Beginning next Monday, May 9, some of the world???s leading meteorological satellite training experts will converge in Barbados to discuss how the next generation of high-resolution satellites will help countries, including Caribbean Small Island Developing States (SIDS), improve how they track extreme weather and monitor climate change.
Officially known as the Eighth Virtual Laboratory for Training and Education in Satellite Meteorology (VLab) Management Group Meeting (VLMG-8), the week-long event will be hosted at the Caribbean Institute for Meteorology and Hydrology (CIMH), in Husbands, St. James.
The focus of VLMG-8 will be a new generation of meteorological and environmental satellites that will be put into service over the next five years. It is expected that these new satellites will revolutionise how meteorological offices inform and prepare the communities they serve, from day-to-day forecasts to decimal climate predictions.
According to Chief of Meteorology at CIMH and VLMG-8 Chair, Kathy-Ann Caesar, the next generation of high-resolution meteorological satellites will help meteorological services in the Caribbean gain access to more data and detailed satellite imagery that will inform products that have and continue to improve short term weather forecasts and long term climate forecasts.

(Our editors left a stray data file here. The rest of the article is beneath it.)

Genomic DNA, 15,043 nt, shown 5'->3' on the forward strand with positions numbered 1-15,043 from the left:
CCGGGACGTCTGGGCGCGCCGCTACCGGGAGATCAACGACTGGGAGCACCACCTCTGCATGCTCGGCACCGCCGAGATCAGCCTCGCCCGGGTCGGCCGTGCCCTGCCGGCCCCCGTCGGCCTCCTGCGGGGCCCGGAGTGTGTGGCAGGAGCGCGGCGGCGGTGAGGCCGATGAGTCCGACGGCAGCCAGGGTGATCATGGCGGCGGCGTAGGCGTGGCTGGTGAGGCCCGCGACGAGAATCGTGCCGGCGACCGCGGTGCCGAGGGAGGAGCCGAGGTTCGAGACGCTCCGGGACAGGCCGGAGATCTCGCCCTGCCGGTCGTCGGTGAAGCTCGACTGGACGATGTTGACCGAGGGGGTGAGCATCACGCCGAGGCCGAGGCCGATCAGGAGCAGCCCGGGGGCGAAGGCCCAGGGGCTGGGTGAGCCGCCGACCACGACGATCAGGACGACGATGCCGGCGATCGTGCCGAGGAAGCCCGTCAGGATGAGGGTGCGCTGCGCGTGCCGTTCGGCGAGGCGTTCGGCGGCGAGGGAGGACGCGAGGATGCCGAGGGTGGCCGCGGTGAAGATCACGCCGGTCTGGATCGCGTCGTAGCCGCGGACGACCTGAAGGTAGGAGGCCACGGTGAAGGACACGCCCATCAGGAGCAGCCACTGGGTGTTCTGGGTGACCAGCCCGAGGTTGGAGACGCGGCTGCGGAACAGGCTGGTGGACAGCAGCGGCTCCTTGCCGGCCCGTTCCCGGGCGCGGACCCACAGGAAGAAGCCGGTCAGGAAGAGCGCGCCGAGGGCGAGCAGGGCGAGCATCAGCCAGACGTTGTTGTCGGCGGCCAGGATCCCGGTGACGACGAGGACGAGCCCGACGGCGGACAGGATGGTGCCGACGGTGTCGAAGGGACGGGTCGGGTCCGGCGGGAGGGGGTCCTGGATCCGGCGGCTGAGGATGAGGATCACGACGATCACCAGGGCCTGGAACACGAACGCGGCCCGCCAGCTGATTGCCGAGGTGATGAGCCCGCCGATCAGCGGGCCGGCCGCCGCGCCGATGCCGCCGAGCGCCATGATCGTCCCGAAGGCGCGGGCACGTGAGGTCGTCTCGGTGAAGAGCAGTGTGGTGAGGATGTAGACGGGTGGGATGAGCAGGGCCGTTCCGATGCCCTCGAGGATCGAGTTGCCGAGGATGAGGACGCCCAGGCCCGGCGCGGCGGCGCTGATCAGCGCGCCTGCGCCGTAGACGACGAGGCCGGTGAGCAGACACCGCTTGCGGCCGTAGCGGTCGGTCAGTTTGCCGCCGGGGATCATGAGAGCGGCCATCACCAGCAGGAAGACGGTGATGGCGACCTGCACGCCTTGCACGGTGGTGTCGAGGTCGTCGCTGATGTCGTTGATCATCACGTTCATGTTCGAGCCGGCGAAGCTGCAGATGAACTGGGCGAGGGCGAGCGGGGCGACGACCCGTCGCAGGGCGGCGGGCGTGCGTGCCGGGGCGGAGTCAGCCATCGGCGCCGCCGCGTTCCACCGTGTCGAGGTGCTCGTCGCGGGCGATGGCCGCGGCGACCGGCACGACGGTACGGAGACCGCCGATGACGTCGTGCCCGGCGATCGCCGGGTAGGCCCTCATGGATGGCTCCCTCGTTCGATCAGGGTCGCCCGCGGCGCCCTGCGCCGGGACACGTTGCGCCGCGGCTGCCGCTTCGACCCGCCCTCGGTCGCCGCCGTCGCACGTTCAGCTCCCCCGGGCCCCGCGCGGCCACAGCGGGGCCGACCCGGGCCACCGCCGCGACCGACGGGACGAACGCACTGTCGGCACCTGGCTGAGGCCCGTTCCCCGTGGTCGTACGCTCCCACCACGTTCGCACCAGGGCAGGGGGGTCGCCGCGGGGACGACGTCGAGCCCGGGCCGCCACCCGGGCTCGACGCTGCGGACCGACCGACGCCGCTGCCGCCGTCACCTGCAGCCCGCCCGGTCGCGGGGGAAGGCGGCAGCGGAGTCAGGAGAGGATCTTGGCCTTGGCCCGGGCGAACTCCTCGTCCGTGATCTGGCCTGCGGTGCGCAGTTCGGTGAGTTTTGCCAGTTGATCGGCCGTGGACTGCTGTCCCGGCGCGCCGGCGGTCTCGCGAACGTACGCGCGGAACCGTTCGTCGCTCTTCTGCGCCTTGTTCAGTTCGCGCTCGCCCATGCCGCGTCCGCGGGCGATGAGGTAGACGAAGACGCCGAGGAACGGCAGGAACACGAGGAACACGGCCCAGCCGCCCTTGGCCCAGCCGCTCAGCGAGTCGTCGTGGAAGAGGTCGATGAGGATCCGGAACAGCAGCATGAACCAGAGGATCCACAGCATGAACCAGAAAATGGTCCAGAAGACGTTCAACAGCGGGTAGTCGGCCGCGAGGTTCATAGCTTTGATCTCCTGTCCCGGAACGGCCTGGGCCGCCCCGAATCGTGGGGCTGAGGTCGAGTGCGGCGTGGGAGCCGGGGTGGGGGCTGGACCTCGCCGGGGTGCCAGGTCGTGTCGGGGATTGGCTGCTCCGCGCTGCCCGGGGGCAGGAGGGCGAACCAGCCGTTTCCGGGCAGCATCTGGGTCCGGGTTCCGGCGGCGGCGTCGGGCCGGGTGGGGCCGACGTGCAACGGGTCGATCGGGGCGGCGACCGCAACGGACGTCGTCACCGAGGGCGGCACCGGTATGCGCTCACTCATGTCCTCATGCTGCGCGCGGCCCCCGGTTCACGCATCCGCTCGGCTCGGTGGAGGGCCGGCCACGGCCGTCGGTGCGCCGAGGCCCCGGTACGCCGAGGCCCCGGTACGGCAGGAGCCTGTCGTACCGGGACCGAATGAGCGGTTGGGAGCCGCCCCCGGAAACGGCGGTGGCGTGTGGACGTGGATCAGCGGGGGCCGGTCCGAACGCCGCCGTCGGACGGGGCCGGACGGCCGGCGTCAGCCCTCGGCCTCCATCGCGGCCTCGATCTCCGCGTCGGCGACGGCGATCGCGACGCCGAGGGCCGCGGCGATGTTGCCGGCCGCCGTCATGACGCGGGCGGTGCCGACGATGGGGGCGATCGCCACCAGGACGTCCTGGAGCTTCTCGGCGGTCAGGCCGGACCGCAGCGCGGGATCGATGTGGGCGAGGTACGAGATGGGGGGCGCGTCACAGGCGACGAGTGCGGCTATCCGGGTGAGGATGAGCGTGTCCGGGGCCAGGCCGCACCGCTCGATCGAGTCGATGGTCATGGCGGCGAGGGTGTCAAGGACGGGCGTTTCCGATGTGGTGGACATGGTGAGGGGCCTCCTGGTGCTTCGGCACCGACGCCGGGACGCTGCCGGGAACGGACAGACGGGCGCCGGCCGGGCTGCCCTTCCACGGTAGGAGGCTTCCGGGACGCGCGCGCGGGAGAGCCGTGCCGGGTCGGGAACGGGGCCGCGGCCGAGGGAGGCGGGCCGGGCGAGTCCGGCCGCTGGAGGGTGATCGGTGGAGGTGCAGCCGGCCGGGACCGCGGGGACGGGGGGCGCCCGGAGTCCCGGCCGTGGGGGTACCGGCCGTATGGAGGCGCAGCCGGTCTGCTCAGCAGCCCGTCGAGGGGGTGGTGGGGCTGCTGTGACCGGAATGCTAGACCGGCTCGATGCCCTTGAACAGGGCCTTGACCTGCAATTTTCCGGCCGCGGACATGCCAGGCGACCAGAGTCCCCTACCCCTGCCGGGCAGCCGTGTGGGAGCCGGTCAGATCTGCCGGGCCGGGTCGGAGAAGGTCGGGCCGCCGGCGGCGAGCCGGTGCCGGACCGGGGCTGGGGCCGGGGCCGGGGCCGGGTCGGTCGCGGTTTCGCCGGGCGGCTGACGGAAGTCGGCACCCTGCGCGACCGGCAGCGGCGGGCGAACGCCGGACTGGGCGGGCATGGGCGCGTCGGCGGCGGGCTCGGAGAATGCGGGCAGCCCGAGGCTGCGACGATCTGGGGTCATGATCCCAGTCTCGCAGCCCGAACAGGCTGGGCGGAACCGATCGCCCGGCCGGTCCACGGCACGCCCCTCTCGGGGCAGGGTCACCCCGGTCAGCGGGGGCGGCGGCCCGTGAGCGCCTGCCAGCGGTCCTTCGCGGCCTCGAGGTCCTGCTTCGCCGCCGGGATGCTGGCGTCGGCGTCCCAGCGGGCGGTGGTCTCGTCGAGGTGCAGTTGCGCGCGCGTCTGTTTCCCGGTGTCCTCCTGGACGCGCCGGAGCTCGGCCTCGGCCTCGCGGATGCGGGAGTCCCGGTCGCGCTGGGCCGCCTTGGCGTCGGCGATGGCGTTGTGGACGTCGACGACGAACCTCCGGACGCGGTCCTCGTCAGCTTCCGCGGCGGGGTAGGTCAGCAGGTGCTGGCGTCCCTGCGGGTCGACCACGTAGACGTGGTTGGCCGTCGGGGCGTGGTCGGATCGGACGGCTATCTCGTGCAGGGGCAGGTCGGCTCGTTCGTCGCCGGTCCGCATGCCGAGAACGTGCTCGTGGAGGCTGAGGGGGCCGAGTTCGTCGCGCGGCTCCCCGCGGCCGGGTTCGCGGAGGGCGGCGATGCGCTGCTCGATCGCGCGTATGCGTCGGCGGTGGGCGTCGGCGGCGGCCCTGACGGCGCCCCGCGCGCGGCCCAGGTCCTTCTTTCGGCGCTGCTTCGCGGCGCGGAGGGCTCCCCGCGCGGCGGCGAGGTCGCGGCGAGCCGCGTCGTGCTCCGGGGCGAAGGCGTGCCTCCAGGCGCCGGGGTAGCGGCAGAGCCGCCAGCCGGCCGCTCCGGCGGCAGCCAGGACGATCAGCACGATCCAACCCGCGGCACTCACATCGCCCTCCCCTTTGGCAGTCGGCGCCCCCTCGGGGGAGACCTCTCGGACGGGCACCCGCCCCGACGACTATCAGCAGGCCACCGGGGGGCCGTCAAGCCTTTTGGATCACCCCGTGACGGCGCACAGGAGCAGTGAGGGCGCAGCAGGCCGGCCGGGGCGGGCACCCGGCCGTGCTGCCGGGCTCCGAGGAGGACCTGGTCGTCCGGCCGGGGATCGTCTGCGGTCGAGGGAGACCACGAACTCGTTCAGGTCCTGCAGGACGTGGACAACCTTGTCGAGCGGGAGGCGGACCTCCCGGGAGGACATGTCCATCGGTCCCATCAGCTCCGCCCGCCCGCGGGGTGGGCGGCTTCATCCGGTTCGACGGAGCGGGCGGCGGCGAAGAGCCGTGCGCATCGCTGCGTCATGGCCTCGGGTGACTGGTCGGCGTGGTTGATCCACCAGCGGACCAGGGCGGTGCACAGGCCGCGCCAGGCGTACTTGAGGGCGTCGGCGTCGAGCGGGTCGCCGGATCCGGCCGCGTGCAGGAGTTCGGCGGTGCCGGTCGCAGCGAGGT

???VLMG-8 addresses most importantly training in the utilisation of the new technology. Through these enhancements, Caribbean SIDS can better identify weather and climate trends to build resilience to climate variability and change,??? she explained.
Meanwhile, Principal of CIMH, Dr. David Farrell, noted that his organisation has been a significant contributor to the growth of VLab over the last 15 years.
He continued: ???The VLMG-8 meeting offers a key opportunity for CIMH, and by extension, the Caribbean Meteorological Organization, to extend their support for this essential activity that will allow the VLab to continue to provide critical leadership for the meteorological satellite community.???
The VLab VLMG is a joint effort between the World Meteorological Organization (WMO) and the Coordination Group for Meteorological Satellites. Members represent a global network of specialised training centres and meteorological satellite operators working together to improve the utilisation of data and products from meteorological and environmental satellites.
Participating VLab members include Argentina, Australia, Barbados, Brazil, Japan, Kenya, Korea, Morocco, South Africa and the United States.